Tree of Smoke by
Denis Johnson
Reviewed by Ted Gioia

Reading Denis Johnson is like watching those car chase reality shows on TV.   
The speed and hi-jinks get your adrenalin pumping.  And though the plot seems
simple enough, the ending is always a surprise.  Cops will tell you that there is
only one way to pursue a vehicle, but a thousand ways for the chase to come to
an end – none of them very pleasant.   

Johnson’s characters follow a similar destiny.  Some crash, others burn out, a
few simply run out of gas.  The most daring pull off the road into the fields,
slamming through fences and barriers, hoping to find some makeshift path so
daunting others won’t dare follow.  But someone always follows.  When you are
hell bent and out of control, you never really escape – least of all from yourself.  

Until a few weeks ago, Johnson was best known for a thin book of short stories,
Jesus’ Son, a gripping collection which evokes the monologues of folks in rehab
programs as they tell how they finally hit bottom.  But Johnson’s latest novel,
Tree of Smoke, has more buzz than a six-pack of malt liquor, and takes the hard-
edged, gut wrenching world of
Jesus’ Son to a new level.  Last week, Tree of
Smoke
was nominated for a National Book Award, and the smart money says
Johnson takes home the prize.  In a year of prominent novels by big name
authors (DeLillo, Chabon, Roth, Ondaatje), this ranks among the very best.  

Some readers may steer clear of Tree of Smoke because they don’t have the
stomach for another Vietnam story.  After all, how much is there left to tell after
the coals have been raked over by
The Deer Hunter, Apocalypse Now, The Things
They Carried
, Platoon, The Quiet American and so many other lesser efforts?  But
don’t let that stop you.  Johnson’s exceptional novel never falls into the
expected clichés of the stereotypical “war novel.”  In fact, combat scenes
account for very little of
Tree of Smoke, and many of the most fascinating battles
in its pages are merely psychological.  Not that the author steers clear of
bloodshed and violence.  But in a Denis Johnson novel, no enemy troops are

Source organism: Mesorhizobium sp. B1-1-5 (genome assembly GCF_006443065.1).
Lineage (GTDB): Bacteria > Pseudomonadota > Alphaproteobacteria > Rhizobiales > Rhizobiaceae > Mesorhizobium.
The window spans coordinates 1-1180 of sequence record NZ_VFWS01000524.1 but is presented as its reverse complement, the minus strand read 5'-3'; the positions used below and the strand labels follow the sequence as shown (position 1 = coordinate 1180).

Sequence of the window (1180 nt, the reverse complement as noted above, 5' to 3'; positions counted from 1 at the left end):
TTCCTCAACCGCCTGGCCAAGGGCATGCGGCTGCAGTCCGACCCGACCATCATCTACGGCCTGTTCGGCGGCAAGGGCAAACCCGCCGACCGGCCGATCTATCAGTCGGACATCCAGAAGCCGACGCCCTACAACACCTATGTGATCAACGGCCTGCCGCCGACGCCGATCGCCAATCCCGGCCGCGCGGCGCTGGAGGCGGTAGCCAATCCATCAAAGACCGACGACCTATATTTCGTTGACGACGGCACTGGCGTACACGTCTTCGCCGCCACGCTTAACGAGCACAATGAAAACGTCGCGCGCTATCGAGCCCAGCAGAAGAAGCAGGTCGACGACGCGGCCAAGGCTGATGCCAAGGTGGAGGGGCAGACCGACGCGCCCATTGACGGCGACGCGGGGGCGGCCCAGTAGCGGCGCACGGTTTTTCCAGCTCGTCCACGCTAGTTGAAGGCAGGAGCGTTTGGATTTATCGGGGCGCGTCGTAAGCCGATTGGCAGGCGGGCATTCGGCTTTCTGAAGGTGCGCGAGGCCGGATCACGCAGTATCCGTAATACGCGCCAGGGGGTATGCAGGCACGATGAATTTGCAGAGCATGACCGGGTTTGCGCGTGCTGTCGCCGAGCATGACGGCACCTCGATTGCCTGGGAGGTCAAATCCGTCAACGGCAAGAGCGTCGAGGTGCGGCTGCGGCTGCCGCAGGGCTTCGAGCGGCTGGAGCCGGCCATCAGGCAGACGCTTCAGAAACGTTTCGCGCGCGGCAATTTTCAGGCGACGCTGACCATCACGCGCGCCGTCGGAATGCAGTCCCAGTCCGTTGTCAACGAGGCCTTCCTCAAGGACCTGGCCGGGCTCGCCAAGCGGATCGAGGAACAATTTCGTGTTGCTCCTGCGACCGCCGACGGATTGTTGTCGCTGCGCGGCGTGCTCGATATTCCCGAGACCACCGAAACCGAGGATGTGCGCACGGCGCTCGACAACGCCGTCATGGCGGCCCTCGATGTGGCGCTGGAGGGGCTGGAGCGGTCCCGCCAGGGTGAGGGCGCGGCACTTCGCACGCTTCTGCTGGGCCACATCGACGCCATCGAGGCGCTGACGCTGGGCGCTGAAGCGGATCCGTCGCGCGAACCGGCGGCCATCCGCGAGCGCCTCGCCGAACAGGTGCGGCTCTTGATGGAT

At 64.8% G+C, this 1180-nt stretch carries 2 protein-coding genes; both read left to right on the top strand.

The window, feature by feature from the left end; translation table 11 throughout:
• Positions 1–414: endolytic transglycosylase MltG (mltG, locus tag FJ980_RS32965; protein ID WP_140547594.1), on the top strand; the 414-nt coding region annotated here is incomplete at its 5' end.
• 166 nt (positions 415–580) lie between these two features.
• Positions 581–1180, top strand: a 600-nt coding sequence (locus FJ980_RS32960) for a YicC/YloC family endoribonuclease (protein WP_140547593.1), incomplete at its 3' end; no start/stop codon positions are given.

necessary for the “bang, bang, shoot, shoot” scenes, and sometimes the most
piercing wounds are self-inflicted.  

The novel builds around the figure of Francis Xavier Sands – known to all as “the
Colonel” – a hard drinking, renegade CIA agent, and his wary if loyal nephew
Skip Sands.  Skip is a junior operative in the espionage ranks and, like so many
others, he is hypnotized by the Colonel’s charisma and sheer cussedness.  The
Colonel played football under Knute Rockne at Notre Name, flew combat
missions with the Flying Tigers in Burma, survived and escaped as  a Japanese
POW during World War II – and is now mounting a single-handed effort to
disrupt and destroy communism in Southeast Asia.  

But the Colonel distrusts his superiors, resents the bureaucracy of the
Washington establishment, and takes orders only from himself.  His plans are
limited only by his own imagination.  Should he lace the North Vietnamese
tunnels with psychedelic drugs?  Should he plant a rumor that some dissident
group in the military has its own nuclear weapon and plans to blow it up in Ho
Chi Minh’s backyard?  Should he send his own double agent into North Vietnam?  
As the Colonel’s sidekick, the unhinged Sergeant Jimmy Storm, announces: “We
want ideas blown up right to where they’re gonna pop.  We’re on the cutting
edge of reality itself.  Right where it turns into a dream.”

Johnson builds several sub-plots around this main axis.  We follow the exploits
of Bill Houston (a major character in Johnson's first novel, Angels) and his
younger brother James, who find that the same behavior that earns medals in
Vietnam leads to prison back in the States.  We unravel the complex relationship
between Nguyen Hao, an operative for the Americans, and his Viet Cong friend
Trung Than, in which the line between loyalty and betrayal becomes so blurred
that every course of action is compromised.  We trace the path of a Kathy Jones,
who comes to Southeast Asia as wife of a Christian missionary, but leaves as
one more burnt out case, leaving behind her religious faith and almost
everything else.  

Some have suggested that Johnson's dedication of
Tree of Smoke – “Again for H.
P. and Those Who” – is his tribute to a “higher power.”  Certainly his characters
invariably end up (if they survive at all) at the point where the twelve step
program should begin.  But the path to recovery and redemption is always
elusive in Tree of Smoke.  We find no simple inferno-to-paradise roadmap, as in
Dante;  no glib resolutions, as in so many war stories.  Remember that corny
scene at the end of
The Deer Hunter where everybody sings “God Bless
America”?   Remember when they saved Private Ryan?   
Tree of Smoke is not that
kind of story.  But in its harrowing, relentless unfolding of a national tragedy
made all too personal, it ranks among the finest war novels of our time.


This review originally appeared on
Blogcritics.